Executive Field Trips and Hands-On Epiphany Events: The president of the company invited the team of VP’s and special project team leads to visit Third Angle, where we taught them about network knowledge. We also led events where they learned from subject matter experts (SME’s) about the science behind networks and complex systems. This provided a new perspective about how to look at their business and processes by combining science, business, and relationships early-on, in a networked fashion, rather than their traditional linear and siloed models. 

Project Partnerships for Breakthroughs and Follow-Throughs/Fractal Methodology for Viral Adoption of Innovation: Third Angle consulted on a variety of projects - often those facing the biggest roadblocks, with open-minded leaders that were eager to learn and innovate. Using Third Angle’s Way of Thriving Method™ we broke through these project’s “tough nut” issues (business, science, human and the integration of the three), helping each to gain speed, unleash talent, increase revenue for the company, build trust among team members and external stakeholders, and spread the word that this method works.  Third Angle revisited projects and leaders after the initial consulting period to coach them, and to make sure the application of the method and tools continued and spread.

We used a fractal model to provide similar basics across each project, yet customized them to the unique environmental conditions they faced. The fractal approach also accounted for the speed of learning and the viral spread of these methods to other projects. This is modeled after the way fractals in nature (e.g., fields of clover, seashores, forests) grow. The innovation was to scale this new way of working as “fractals” in order to attract interest, create a pull and cross-fertilize success, so that other project leaders asked for the interventions.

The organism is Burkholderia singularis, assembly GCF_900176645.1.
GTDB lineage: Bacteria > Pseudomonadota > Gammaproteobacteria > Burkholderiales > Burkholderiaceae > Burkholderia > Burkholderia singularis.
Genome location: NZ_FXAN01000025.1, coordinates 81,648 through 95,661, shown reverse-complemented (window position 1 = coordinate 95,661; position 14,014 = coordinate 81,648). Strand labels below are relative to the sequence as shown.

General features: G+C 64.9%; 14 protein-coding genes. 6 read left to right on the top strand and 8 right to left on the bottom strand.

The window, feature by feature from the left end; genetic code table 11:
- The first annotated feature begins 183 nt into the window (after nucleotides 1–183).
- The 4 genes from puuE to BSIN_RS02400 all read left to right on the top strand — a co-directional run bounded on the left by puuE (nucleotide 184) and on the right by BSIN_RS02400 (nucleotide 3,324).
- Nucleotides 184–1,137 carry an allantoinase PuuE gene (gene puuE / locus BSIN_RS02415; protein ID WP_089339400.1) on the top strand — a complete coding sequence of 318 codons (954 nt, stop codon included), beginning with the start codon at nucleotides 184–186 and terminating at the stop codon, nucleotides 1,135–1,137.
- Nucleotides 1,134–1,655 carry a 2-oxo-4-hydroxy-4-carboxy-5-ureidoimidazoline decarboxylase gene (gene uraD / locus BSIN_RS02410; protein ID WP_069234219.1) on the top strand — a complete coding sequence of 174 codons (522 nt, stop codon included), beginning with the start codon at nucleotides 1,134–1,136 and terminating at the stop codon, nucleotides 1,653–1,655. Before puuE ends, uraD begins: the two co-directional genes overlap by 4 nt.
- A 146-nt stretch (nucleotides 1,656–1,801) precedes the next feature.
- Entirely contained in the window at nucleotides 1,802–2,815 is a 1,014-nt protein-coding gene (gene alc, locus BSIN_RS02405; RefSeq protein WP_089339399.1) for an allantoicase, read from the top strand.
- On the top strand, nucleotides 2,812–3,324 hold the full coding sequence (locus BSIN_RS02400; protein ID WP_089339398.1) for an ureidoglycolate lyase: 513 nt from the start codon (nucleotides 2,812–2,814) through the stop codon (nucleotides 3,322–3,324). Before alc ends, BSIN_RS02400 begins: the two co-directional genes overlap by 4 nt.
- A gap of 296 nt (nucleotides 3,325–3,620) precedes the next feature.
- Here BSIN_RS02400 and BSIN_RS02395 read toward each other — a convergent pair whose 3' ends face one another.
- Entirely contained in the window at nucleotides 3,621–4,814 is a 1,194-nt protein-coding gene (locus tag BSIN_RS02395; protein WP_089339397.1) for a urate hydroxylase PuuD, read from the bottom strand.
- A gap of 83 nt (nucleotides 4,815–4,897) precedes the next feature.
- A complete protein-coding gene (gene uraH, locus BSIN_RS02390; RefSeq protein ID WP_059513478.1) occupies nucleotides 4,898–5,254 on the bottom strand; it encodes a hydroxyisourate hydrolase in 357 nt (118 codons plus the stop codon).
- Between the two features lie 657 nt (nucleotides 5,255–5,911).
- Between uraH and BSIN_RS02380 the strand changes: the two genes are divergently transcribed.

Growth & Value: Over the course of our work together, Third Angle helped to almost entirely reduce the initial resistance to process and cultural innovation, collaborating, networking, and combining knowledge. Several projects experienced breakthrough performance, resulting in multi-millions of dollars in value creation. For example, one project that had been stalled for a year due to a stand-off with the head of an international government discovered, through Third Angle’s guidance, a new innovative solution. They implemented it in two weeks, and saved 17 million dollars, with billions of upside potential as well as a new level of trust and working relationships with the country in question. Additionally, the energy company learned new methods for gaining adoption of innovation (especially where business, science/technology, and humans come together) that are still in use today.

Mini-Lessons Learned:  Innovation can be centered around two foundations: a physical or a conceptual hub, or rolled through a company by project (or function). The first approach emphasizes innovation, tools and learning in theory. The latter approach gives rise to faster application and adoption within the culture while upholding the uniqueness of the situation. A combined approach may be the most effective and enduring, as you walk away with a careful combination of all powerful factors.